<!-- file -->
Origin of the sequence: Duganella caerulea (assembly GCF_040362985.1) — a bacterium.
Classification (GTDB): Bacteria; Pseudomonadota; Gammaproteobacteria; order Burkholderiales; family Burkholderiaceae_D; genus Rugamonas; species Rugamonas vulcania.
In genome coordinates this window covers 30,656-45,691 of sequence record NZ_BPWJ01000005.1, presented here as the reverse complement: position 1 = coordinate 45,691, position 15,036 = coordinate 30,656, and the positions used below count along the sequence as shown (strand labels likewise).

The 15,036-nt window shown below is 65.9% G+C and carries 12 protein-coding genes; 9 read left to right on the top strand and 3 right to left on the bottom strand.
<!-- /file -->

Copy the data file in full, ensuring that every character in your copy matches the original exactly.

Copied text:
Origin of the sequence: Duganella caerulea (assembly GCF_040362985.1) — a bacterium.
Classification (GTDB): Bacteria; Pseudomonadota; Gammaproteobacteria; order Burkholderiales; family Burkholderiaceae_D; genus Rugamonas; species Rugamonas vulcania.
In genome coordinates this window covers 30,656-45,691 of sequence record NZ_BPWJ01000005.1, presented here as the reverse complement: position 1 = coordinate 45,691, position 15,036 = coordinate 30,656, and the positions used below count along the sequence as shown (strand labels likewise).

The 15,036-nt window shown below is 65.9% G+C and carries 12 protein-coding genes; 9 read left to right on the top strand and 3 right to left on the bottom strand.